Amazon and its cloud

Analysis of Amazon’s role in database and analytic technology, especially via the S3/EC2 cloud computing initiative. Also covered are SimpleDB and Amazon’s role as a technology user. Related subjects include:

April 29, 2013

More on Actian/ParAccel/VectorWise/Versant/etc.

My quick reaction to the Actian/ParAccel deal was negative. A few challenges to my views then emerged. They didn’t really change my mind.

Amazon Redshift

Amazon did a deal with ParAccel that amounted to:

Some argue that this is great for ParAccel’s future prospects. I’m not convinced.

No doubt there are and will be Redshift users, evidently including Infor. But so far as I can tell, Redshift uses very standard SQL, so it doesn’t seed a ParAccel market in terms of developer habits. The administration/operation story is similar. So outside of general validation/bragging rights, Redshift is not a big deal for ParAccel.

OEMs and bragging rights

It’s not just Amazon and Infor; there’s also a MicroStrategy deal to OEM ParAccel — I think it’s the real ParAccel software in that case — for a particular service, MicroStrategy Wisdom. But unless I’m terribly mistaken, HP Vertica, Sybase IQ and even Infobright each have a lot more OEMs than ParAccel, just as they have a lot more customers than ParAccel overall.

This OEM success is a great validation for the idea of columnar analytic RDBMS in general, but I don’t see where it’s an advantage for ParAccel vs. the columnar leaders. Read more

February 17, 2013

Notes and links, February 17, 2013

1. It boggles my mind that some database technology companies still don’t view compression as a major issue. Compression directly affects storage and bandwidth usage alike — for all kinds of storage (potentially including RAM) and for all kinds of bandwidth (network, I/O, and potentially on-server).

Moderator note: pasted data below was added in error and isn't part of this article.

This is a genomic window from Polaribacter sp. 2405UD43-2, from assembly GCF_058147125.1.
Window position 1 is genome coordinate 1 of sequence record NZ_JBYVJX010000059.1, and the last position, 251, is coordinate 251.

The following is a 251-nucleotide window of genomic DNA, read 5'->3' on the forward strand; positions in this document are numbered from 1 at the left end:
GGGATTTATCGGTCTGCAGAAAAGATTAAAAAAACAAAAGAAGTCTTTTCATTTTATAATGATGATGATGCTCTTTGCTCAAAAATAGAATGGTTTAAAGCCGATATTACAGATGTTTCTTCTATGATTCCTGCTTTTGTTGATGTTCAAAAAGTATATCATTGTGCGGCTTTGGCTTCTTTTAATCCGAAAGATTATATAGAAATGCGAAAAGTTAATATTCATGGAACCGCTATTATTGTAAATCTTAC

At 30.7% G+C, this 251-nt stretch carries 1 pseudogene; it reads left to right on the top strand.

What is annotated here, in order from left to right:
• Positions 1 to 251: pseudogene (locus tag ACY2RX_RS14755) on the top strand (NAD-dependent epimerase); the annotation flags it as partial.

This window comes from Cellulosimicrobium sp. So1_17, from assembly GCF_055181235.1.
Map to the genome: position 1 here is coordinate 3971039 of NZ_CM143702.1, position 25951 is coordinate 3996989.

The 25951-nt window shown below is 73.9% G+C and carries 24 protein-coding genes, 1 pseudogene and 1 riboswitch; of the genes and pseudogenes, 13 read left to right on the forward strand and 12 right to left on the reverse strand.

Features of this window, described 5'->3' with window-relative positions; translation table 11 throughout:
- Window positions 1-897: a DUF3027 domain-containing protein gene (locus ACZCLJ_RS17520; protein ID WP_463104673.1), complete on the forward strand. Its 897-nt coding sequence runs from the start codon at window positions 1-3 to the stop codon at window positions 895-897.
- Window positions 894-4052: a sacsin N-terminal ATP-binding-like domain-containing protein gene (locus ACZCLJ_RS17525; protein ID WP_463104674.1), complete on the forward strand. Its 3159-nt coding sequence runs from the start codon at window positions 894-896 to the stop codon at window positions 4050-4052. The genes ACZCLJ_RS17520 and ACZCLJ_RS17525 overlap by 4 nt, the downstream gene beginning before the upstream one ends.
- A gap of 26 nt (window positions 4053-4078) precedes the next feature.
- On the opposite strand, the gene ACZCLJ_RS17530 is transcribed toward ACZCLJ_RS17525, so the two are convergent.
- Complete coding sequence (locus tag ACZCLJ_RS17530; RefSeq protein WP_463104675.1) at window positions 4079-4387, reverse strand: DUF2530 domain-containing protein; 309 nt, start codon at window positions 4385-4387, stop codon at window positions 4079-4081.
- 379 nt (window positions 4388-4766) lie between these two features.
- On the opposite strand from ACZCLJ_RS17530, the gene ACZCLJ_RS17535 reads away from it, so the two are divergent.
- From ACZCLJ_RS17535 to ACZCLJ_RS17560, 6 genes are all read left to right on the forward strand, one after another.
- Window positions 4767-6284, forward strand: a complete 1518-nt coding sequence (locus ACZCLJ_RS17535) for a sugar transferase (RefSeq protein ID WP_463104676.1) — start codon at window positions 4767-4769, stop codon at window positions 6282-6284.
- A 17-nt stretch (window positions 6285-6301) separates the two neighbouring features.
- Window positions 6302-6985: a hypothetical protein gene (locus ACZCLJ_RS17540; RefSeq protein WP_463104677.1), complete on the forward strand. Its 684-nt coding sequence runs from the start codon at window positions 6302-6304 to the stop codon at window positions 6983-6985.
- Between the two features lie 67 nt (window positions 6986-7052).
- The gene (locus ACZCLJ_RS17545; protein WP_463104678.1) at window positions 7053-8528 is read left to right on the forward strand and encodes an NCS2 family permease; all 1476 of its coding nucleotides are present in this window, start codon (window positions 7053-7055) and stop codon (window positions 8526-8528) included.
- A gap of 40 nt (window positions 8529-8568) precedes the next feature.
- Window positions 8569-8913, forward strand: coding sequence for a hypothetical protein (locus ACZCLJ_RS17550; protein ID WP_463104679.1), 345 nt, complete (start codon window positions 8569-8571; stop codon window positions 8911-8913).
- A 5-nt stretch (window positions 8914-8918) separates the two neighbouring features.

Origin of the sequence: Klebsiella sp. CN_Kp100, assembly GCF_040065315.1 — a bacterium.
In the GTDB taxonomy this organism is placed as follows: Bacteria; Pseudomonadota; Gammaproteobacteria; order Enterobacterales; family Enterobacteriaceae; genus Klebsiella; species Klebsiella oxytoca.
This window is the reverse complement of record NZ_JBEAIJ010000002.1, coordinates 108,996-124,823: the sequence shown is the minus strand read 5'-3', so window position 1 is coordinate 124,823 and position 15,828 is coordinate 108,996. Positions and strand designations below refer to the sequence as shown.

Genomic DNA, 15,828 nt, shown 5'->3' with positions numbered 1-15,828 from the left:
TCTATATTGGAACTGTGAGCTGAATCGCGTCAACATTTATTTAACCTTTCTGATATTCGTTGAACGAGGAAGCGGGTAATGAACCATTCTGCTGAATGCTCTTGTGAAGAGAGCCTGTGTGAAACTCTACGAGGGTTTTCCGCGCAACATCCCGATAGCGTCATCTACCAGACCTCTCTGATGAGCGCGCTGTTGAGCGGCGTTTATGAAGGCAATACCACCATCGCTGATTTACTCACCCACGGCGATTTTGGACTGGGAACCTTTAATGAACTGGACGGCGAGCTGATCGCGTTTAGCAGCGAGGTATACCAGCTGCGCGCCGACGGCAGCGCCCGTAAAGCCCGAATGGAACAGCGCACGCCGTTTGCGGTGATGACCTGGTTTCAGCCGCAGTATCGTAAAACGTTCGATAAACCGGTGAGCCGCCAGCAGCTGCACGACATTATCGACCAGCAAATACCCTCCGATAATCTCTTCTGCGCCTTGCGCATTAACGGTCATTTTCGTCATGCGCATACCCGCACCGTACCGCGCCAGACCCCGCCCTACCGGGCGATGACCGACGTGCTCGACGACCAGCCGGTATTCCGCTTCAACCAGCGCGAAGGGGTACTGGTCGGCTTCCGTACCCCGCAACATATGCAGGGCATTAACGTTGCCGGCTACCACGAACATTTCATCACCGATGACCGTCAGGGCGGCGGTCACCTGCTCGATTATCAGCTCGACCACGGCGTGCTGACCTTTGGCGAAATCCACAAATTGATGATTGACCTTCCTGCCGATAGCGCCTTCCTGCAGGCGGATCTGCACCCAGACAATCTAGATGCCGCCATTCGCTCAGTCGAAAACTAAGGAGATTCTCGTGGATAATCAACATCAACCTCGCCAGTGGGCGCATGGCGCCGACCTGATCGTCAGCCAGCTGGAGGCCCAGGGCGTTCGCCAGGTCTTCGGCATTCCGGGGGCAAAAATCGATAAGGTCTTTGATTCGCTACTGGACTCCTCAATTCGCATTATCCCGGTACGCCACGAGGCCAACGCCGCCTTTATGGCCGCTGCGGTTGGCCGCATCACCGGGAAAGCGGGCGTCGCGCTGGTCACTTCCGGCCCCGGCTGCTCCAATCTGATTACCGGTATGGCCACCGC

Trading off less-than-maximal compression so as to minimize CPU impact can make sense. Having no compression at all, however, is an admission of defeat.

2. People tend to misjudge Hadoop’s development pace in either of two directions. An overly expansive view is to note that some people working on Hadoop are trying to make it be all things for all people, and to somehow imagine those goals will soon be achieved. An overly narrow view is to note an important missing feature in Hadoop, and think there’s a big business to be made out of offering it alone.

At this point, I’d guess that Cloudera and Hortonworks have 500ish employees combined, many of whom are engineers. That allows for a low double-digit number of 5+ person engineering teams, along with a number of smaller projects. The most urgently needed features are indeed being built. On the other hand, a complete monument to computing will not soon emerge.

3. Schooner’s acquisition by SanDisk has led to the discontinuation of Schooner’s SQL DBMS SchoonerSQL. Schooner’s flash-optimized key-value store Membrain continues. I don’t have details, but the Membrain web page suggests both data store and cache use cases.

4. There’s considerable personnel movement at Boston-area database technology companies right now. Please ping me directly if you care.

Read more

February 5, 2013

Comments on Gartner’s 2012 Magic Quadrant for Data Warehouse Database Management Systems — evaluations

To my taste, the most glaring mis-rankings in the 2012/2013 Gartner Magic Quadrant for Data Warehouse Database Management are that it is too positive on Kognitio and too negative on Infobright. Secondarily, it is too negative on HP Vertica, and too positive on ParAccel and Actian/VectorWise. So let’s consider those vendors first.

Gartner seems confused about Kognitio’s products and history alike.

Gartner is correct, however, to note that Kognitio doesn’t sell much stuff overall.

* non-existent

In the cases of HP Vertica, Infobright, ParAccel, and Actian/VectorWise, the 2012 Gartner Magic Quadrant for Data Warehouse Database Management’s facts are fairly accurate, but I dispute Gartner’s evaluation. When it comes to Vertica: Read more

December 9, 2012